Wedding Bell Bliss - The American Spectator | USA News and Politics
Wedding Bell Bliss

June 23, 1968 was fantastically hot, as is usual for D.C. in the summer. I was living in an adorable rented house on Benton Street, NW, in what is called Glover Park. I got up, put on my white tie and tails, or morning coat or whatever it was, and drove over to Arlington to Fort Myer to go to the chapel. I believe my friend Joel Block drove me to the event.

I was nervous. Extremely nervous. I was 23 and I was getting married. True, I was getting married to the most beautiful girl in the world, but marriage is a big step.

It is a terrifying step. Just want to let you know.

The chapel was well air conditioned. There were a lot of flowers. My grooms were my brother-in-law, Melvin, my pals Duncan Kennedy, now a superstar law professor at Harvard Law School, Joel, Marvin Goldberg, who had been my friend since kindergarten, Calvin Kline, still a close friend, and I do not recall who else.

My wife’s bridesmaids were her sister, my sister, Mopsy Kennedy, the lovely Dale, her pals from Vassar, Linda Fairstein, now a super-famous lawyer and novelist, Lydia Domkiw, a charmer from Ukraine by way of Vassar, and I think Susan Jones, although I could be wrong. Was my sister a bridesmaid? She must have been. We get along better than any siblings I have ever known of. So, she must have been.

My parents were so incredibly young, just hard to believe. I think my mother and father were 52. Amazing.

They looked happy. Many Jewish parents object to their children marrying Gentiles, but mine loved Alex from Day One.

How can my parents be gone? How can that be?

I was chain-smoking Pall Malls, and so were all of my groomsmen except maybe for Calvin.

I looked surreptitiously down the aisle and there was Alex, so beautiful you cannot imagine. She had turned 21 the day before. Just beautiful on a scale that cannot even be conceived of, tall, slender, radiant in her Woodward & Lothrop dress that cost $95, which was a lot in 1968. Her father stood next to her in his dress whites. He was an Army Colonel, just back from Vietnam, where he had been awarded a Bronze Star to go with the Silver Star he had earned in blood in Germany.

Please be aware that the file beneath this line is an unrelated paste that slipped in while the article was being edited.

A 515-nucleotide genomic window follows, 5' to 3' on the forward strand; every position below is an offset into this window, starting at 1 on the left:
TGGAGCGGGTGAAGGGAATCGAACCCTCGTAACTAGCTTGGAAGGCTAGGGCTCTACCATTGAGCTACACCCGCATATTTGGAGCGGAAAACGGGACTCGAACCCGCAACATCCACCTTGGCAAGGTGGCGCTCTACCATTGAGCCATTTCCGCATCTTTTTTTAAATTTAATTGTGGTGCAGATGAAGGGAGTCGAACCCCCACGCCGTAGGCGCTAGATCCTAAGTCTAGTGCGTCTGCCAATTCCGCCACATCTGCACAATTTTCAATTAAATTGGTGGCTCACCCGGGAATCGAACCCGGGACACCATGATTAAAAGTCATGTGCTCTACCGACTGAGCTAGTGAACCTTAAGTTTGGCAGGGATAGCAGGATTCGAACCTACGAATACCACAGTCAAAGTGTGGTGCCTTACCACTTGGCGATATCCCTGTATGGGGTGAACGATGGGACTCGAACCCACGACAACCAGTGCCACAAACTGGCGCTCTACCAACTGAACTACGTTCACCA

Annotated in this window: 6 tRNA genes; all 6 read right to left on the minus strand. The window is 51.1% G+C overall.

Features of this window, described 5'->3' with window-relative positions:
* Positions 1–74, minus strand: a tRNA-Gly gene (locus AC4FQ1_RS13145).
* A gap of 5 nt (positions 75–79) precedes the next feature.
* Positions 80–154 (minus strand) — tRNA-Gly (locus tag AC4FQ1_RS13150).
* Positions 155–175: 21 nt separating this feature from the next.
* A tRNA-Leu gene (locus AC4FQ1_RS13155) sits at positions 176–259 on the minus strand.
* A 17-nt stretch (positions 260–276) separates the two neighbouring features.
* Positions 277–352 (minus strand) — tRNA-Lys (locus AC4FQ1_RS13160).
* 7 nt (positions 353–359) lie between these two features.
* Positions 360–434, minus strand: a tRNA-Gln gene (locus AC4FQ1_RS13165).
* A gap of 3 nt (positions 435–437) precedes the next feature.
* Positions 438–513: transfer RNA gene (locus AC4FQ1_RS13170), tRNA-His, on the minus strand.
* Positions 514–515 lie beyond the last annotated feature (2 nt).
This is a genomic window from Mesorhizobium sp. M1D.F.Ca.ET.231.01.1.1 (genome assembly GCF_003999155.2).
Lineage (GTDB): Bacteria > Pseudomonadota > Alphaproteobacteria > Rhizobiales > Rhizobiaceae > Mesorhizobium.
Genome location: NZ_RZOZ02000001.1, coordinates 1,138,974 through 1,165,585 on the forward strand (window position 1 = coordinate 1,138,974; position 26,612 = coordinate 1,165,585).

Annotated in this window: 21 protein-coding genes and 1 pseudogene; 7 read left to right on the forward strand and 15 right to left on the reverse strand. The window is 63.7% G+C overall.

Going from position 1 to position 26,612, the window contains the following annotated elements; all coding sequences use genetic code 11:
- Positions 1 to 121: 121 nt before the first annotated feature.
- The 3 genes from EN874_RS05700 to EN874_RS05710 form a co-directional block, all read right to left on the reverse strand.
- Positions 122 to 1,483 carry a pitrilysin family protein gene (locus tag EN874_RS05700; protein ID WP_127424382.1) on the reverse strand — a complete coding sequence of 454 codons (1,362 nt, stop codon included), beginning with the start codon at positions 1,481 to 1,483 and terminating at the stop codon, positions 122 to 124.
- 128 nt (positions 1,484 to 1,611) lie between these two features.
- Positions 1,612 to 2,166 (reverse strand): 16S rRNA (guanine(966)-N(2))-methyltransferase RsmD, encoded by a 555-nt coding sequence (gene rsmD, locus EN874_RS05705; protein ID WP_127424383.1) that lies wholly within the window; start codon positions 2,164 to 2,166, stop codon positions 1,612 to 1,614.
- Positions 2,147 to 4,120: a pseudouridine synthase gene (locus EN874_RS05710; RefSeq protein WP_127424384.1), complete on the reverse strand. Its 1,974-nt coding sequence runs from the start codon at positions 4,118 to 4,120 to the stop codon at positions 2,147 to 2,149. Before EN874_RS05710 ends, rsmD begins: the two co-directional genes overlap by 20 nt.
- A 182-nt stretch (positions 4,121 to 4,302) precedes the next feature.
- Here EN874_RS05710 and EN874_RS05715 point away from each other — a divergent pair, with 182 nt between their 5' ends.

Alex was the most beautiful bride in history. Her father was the handsomest man in history.

I don’t remember what happened next except that the rabbi — yes, a rabbi in a chapel with a cross — stood up and told us that marriages have to be about equal sharing of burdens, which meant that “the distaff side” had to share the burdens and sometimes take the lead. My mother had insisted he add that, because she thought I was so incompetent. (I was a second year at Yale Law School.) But she was crying with happiness, too, and I miss her painfully. (She was the most loyal supporter of RN there has ever been and cried the most of anyone at his resignation. She wrote me a letter every single day I was at Columbia.)

Well, I crushed the glass, as expected, and we were married.

We have the reception at the Naval Officers Club in Bethesda at the Naval Hospital. (My father was still in the Naval Reserve and I think that’s why he was able to rent it.) My wife wore a floral dress, and then Alex and I drove away in my white Chevy sedan without air conditioning to our honeymoon at the Henlopen in Rehobeth (Rehohoth) Beach. Alex was tipsy. We stopped at a McDonald’s on the way. And I had a cheeseburger. (How I love McDonald’s!) The Henlopen had a super great breakfast buffet with chipped beef.

I would never have guessed we would still be together 47 years later (with time out for bad behavior). This woman is sent from heaven. She is beyond perfect. She is an eternal star.

Now our cars have air conditioning and we live like Maharajahs, which is about to stop.

But the most beautiful woman on the planet was my wife that day — and she is even more beautiful now — and the handsomest man in history was her father, a war god and a god of peace and love and forgiveness. He and his wife are buried at Arlington in honored glory. My parents are interred nearby in Falls Church, also in honored glory.

My sister and her husband — they have been married now for about 51 years — will soon come to visit us in Sandpoint.

I am often down and sad about being old. But I have Alex, and my memories of marrying the world’s most beautiful woman, that keeps me going.

Ben Stein
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Ben Stein is a writer, actor, economist, and lawyer living in Beverly Hills and Malibu. He writes “Ben Stein’s Diary” for every issue of The American Spectator.
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